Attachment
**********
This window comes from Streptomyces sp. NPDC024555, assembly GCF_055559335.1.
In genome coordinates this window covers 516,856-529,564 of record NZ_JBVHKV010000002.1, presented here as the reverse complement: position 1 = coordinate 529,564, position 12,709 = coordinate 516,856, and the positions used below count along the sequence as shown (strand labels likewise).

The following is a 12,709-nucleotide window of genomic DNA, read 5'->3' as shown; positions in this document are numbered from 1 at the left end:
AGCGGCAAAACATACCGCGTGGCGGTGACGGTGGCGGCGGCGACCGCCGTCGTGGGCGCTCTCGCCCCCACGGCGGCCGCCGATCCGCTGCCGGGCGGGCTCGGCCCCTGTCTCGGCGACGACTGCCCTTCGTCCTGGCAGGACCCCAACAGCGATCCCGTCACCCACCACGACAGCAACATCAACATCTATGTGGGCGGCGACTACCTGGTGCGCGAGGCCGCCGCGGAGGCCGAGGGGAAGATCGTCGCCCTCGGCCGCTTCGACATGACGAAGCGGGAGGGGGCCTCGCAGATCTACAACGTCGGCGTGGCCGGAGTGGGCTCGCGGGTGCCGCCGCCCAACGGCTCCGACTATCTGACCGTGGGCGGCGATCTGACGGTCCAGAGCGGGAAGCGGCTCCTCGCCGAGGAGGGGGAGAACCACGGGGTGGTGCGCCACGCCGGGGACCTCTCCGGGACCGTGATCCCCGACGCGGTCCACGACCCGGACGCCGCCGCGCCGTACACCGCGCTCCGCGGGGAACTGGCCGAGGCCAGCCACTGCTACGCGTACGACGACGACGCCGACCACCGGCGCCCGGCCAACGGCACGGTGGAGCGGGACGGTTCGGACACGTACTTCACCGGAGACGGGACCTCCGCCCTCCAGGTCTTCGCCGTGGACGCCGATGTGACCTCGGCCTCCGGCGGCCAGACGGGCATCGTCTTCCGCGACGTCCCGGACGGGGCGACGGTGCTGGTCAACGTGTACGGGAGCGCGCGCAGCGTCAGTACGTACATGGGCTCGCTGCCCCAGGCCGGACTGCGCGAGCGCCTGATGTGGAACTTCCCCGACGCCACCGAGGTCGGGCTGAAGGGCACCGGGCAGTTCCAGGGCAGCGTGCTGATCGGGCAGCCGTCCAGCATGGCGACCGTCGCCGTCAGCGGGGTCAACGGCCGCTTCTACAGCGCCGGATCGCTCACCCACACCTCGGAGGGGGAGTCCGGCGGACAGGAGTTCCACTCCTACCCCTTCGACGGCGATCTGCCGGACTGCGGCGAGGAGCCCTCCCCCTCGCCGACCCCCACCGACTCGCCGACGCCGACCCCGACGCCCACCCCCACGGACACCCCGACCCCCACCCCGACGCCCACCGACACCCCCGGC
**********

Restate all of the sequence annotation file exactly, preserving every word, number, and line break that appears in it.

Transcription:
This window comes from Streptomyces sp. NPDC024555, assembly GCF_055559335.1.
In genome coordinates this window covers 516,856-529,564 of record NZ_JBVHKV010000002.1, presented here as the reverse complement: position 1 = coordinate 529,564, position 12,709 = coordinate 516,856, and the positions used below count along the sequence as shown (strand labels likewise).

The following is a 12,709-nucleotide window of genomic DNA, read 5'->3' as shown; positions in this document are numbered from 1 at the left end:
AGCGGCAAAACATACCGCGTGGCGGTGACGGTGGCGGCGGCGACCGCCGTCGTGGGCGCTCTCGCCCCCACGGCGGCCGCCGATCCGCTGCCGGGCGGGCTCGGCCCCTGTCTCGGCGACGACTGCCCTTCGTCCTGGCAGGACCCCAACAGCGATCCCGTCACCCACCACGACAGCAACATCAACATCTATGTGGGCGGCGACTACCTGGTGCGCGAGGCCGCCGCGGAGGCCGAGGGGAAGATCGTCGCCCTCGGCCGCTTCGACATGACGAAGCGGGAGGGGGCCTCGCAGATCTACAACGTCGGCGTGGCCGGAGTGGGCTCGCGGGTGCCGCCGCCCAACGGCTCCGACTATCTGACCGTGGGCGGCGATCTGACGGTCCAGAGCGGGAAGCGGCTCCTCGCCGAGGAGGGGGAGAACCACGGGGTGGTGCGCCACGCCGGGGACCTCTCCGGGACCGTGATCCCCGACGCGGTCCACGACCCGGACGCCGCCGCGCCGTACACCGCGCTCCGCGGGGAACTGGCCGAGGCCAGCCACTGCTACGCGTACGACGACGACGCCGACCACCGGCGCCCGGCCAACGGCACGGTGGAGCGGGACGGTTCGGACACGTACTTCACCGGAGACGGGACCTCCGCCCTCCAGGTCTTCGCCGTGGACGCCGATGTGACCTCGGCCTCCGGCGGCCAGACGGGCATCGTCTTCCGCGACGTCCCGGACGGGGCGACGGTGCTGGTCAACGTGTACGGGAGCGCGCGCAGCGTCAGTACGTACATGGGCTCGCTGCCCCAGGCCGGACTGCGCGAGCGCCTGATGTGGAACTTCCCCGACGCCACCGAGGTCGGGCTGAAGGGCACCGGGCAGTTCCAGGGCAGCGTGCTGATCGGGCAGCCGTCCAGCATGGCGACCGTCGCCGTCAGCGGGGTCAACGGCCGCTTCTACAGCGCCGGATCGCTCACCCACACCTCGGAGGGGGAGTCCGGCGGACAGGAGTTCCACTCCTACCCCTTCGACGGCGATCTGCCGGACTGCGGCGAGGAGCCCTCCCCCTCGCCGACCCCCACCGACTCGCCGACGCCGACCCCGACGCCCACCCCCACGGACACCCCGACCCCCACCCCGACGCCCACCGACACCCCCGGC